remove_this!helbrecht at gmx.net ("Wolfram") wrote in message news:<9n4roo$57kio$6 at ID-40201.news.dfncis.de>...
> Hi Matt,
>> Thanks for the support making clear what in the original posting
> was my goal.
>jonesmat at physiology.wisc.edu (Matt Jones) wrote:
>> Your following paragraph is on that level i was looking for. Now i
> can hook and go more to the details.
>> > The task of a neuron is to move a signal from point A to point B,
> > while possibly performing some sort of operation or transformation on
> > the signal as it goes through.
>> Is that precise? Does it mean, that one specific signal coming
> from A (= input signal?) going to B (= output signal?) is anyway
> identifyable on its way from A to B? - Yes, you wrote, possibly
> the neuron performs some sort of operation ... on it. Does that
> mean, therefore, it is not identifyable on its way?
Well, it depends on what you mean by "identifyable", and also it
depends on what tools are available to do the identifying.
Consider a neuron with a very small number of inputs, say, 3 (as
compared to the true number which would be thousands). If you want to
identify what output corresponds to what input, then a few conditions
must be met:
1) There must be -something- different about each input signal. They
must differ in size, shape, sign, timing or location on the dendrite.
2) The neuron must -somehow- preserve these differences as it passes
them down its dendrites, through the soma and on to the output at the
end of its axon. This doesn't mean that the size, shape etc, must be
exactly preserved. Generally, they are not. But something unique to
each input must be manifest at the output.
3) We must have some way of figuring out -what- it is at the output
that marks each incoming signal.
If these conditions are met, then yes, the signals would remain
identifiable. However, it is currently an actively studied (and
heatedly debated) question whether these conditions are met, and
whether there is a way for us to extract the information about each
input from the output. These studies generally go by the name "Neural
Coding", and in plain language, seek to understand -how- a neuron
encodes information about its inputs into its output, -how- another
neuron (or an observer) might decode that information, and -what- the
meaning of that information is for the context of the neuron, the
circuit that it lives in, and ultimately the behavior of the animal.
In information theory terms, this question would be considered a
problem of a "multiuser channel", or a "multiple access channel", in
which a number of senders (i.e., presynaptic neurons or sensory cells)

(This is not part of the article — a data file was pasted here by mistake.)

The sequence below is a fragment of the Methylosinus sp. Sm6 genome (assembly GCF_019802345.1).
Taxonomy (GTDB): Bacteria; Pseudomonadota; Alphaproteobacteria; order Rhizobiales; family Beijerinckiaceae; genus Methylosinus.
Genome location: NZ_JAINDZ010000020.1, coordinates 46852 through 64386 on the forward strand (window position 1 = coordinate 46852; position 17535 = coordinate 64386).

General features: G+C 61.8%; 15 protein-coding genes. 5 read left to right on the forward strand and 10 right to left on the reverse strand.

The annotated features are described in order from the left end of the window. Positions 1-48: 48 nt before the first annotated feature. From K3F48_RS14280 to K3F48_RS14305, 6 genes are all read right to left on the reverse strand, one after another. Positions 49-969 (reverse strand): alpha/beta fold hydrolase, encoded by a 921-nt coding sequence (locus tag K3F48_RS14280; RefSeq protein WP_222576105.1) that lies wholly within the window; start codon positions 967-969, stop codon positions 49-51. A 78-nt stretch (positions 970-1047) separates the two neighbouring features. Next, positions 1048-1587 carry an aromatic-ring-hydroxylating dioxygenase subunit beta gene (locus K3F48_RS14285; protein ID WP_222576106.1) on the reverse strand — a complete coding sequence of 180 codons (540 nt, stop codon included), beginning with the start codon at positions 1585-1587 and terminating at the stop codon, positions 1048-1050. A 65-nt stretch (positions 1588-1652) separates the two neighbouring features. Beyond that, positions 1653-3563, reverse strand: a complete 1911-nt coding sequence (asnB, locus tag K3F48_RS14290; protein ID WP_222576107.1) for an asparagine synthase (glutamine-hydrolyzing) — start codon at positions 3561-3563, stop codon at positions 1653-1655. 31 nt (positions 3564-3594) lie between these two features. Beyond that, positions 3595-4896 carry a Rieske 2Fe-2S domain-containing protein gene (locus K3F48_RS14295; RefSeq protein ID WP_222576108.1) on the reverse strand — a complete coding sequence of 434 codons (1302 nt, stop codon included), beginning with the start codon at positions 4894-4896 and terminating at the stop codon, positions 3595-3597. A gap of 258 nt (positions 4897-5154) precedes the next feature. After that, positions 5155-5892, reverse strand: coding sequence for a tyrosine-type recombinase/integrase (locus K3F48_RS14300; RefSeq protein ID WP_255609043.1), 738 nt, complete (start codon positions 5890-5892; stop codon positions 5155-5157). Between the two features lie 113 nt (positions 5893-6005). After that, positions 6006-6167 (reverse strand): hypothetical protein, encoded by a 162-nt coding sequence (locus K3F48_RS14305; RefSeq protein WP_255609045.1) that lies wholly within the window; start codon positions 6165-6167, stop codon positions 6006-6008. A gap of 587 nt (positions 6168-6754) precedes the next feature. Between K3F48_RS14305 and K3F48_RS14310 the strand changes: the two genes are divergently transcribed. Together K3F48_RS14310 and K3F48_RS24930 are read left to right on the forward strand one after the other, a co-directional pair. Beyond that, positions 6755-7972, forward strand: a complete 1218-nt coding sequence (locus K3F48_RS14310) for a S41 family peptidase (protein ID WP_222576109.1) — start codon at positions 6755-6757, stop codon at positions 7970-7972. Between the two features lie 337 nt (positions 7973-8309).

wish to send information over a channel that they all share (i.e., the
neuron), so that it can be properly understood at the other end (i.e.,
the next neuron or neurons) with a minimum of distortion or
interference (and no, i don't mean quantum wavelet holographic
oppositional oscillon interference, I just mean noise) by the signals
sent by other senders. This problem has not yet been solved for
telecommunications systems, and certainly not for the nervous system.
So theoretically, it -might- be possible, and true, to say that
signals A and B remain identifiable, in some sense. But it may also be
the case that the brain doesn't really care about the individual
signals very much, and just wants to compute some sort of an average
over all signals, and make an output based on that.
Practically, there are also a number of issues. First, recording
neural signals from many neurons simultaneously appears to be
necessary for answering this question. It is possible, though not
easy, to do this. However, in multielectrode recordings, it is -not-
usually possible to know for sure which of the many neurons being
recorded are connected to which others. So before answering the
question about whether the inputs are identifiable at the output, it
is first necessary to -identify the inputs themselves-. This is
possible in some cases, particularly when only two or three cells are
involved. But recording from only two or three cells doesn't give a
very good picture of what sorts of noise and interference would be
going on in the intact system, where everybody is talking at the same
time. It's a little like eavesdropping on a conversation between two
people, and then trying to decide what is the national policy of the
country in which they live. Not very likely to yield accurate results,
unless some special tricks can be employed to help in the
Apparently, I can never talk about neural coding without putting in a
plug for my favorite book on the subject, so here it is:
Spikes: Exploring the neural code. By Rieke et al, MIT press 1997
Chapters 1 and 2 give a great introduction to the main issues, and the
rest of the book's not to bad either.
Also, there's a much older literature on the issues of parallel and
distributed processing in the nervous system (actually, it's mostly
about artificial neural networks, which -are not- the same thing as a
biological nervous system for many reasons). Thius book is a probably
the original reference, but I'm sure others here can suggest more
recent, better or gentler introductions:
Rumelhart, J. L. McClelland, and the PDP Research Group (Eds.).
Parallel distributed processing: Explorations in the microstructure of
cognition. Vol. 1: Foundations. Cambridge, MA: MIT Press.